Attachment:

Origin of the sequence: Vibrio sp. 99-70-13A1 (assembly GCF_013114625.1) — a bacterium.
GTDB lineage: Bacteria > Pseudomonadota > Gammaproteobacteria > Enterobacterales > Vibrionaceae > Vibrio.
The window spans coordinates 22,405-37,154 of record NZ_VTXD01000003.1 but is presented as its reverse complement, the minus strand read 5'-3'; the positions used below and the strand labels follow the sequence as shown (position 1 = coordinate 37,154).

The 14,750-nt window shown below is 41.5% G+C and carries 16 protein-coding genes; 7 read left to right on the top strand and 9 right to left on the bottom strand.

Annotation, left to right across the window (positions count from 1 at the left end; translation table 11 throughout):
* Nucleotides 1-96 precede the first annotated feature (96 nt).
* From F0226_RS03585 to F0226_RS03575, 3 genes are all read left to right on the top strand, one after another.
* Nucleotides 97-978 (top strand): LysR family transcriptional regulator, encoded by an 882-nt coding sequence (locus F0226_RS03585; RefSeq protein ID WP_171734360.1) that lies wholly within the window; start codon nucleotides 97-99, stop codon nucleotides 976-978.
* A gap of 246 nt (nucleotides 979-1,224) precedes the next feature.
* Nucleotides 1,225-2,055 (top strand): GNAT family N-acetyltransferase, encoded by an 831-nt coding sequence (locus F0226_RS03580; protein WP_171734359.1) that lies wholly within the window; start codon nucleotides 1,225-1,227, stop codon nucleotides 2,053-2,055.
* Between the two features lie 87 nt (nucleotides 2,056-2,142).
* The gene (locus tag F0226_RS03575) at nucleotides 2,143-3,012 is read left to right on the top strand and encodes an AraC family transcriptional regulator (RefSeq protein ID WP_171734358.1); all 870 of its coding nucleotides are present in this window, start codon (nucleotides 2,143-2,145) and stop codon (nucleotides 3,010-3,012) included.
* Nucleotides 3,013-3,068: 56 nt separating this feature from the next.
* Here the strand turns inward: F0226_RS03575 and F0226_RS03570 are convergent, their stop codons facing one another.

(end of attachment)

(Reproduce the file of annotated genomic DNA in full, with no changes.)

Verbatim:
Origin of the sequence: Vibrio sp. 99-70-13A1 (assembly GCF_013114625.1) — a bacterium.
GTDB lineage: Bacteria > Pseudomonadota > Gammaproteobacteria > Enterobacterales > Vibrionaceae > Vibrio.
The window spans coordinates 22,405-37,154 of record NZ_VTXD01000003.1 but is presented as its reverse complement, the minus strand read 5'-3'; the positions used below and the strand labels follow the sequence as shown (position 1 = coordinate 37,154).

The 14,750-nt window shown below is 41.5% G+C and carries 16 protein-coding genes; 7 read left to right on the top strand and 9 right to left on the bottom strand.

Annotation, left to right across the window (positions count from 1 at the left end; translation table 11 throughout):
* Nucleotides 1-96 precede the first annotated feature (96 nt).
* From F0226_RS03585 to F0226_RS03575, 3 genes are all read left to right on the top strand, one after another.
* Nucleotides 97-978 (top strand): LysR family transcriptional regulator, encoded by an 882-nt coding sequence (locus F0226_RS03585; RefSeq protein ID WP_171734360.1) that lies wholly within the window; start codon nucleotides 97-99, stop codon nucleotides 976-978.
* A gap of 246 nt (nucleotides 979-1,224) precedes the next feature.
* Nucleotides 1,225-2,055 (top strand): GNAT family N-acetyltransferase, encoded by an 831-nt coding sequence (locus F0226_RS03580; protein WP_171734359.1) that lies wholly within the window; start codon nucleotides 1,225-1,227, stop codon nucleotides 2,053-2,055.
* Between the two features lie 87 nt (nucleotides 2,056-2,142).
* The gene (locus tag F0226_RS03575) at nucleotides 2,143-3,012 is read left to right on the top strand and encodes an AraC family transcriptional regulator (RefSeq protein ID WP_171734358.1); all 870 of its coding nucleotides are present in this window, start codon (nucleotides 2,143-2,145) and stop codon (nucleotides 3,010-3,012) included.
* Nucleotides 3,013-3,068: 56 nt separating this feature from the next.
* Here the strand turns inward: F0226_RS03575 and F0226_RS03570 are convergent, their stop codons facing one another.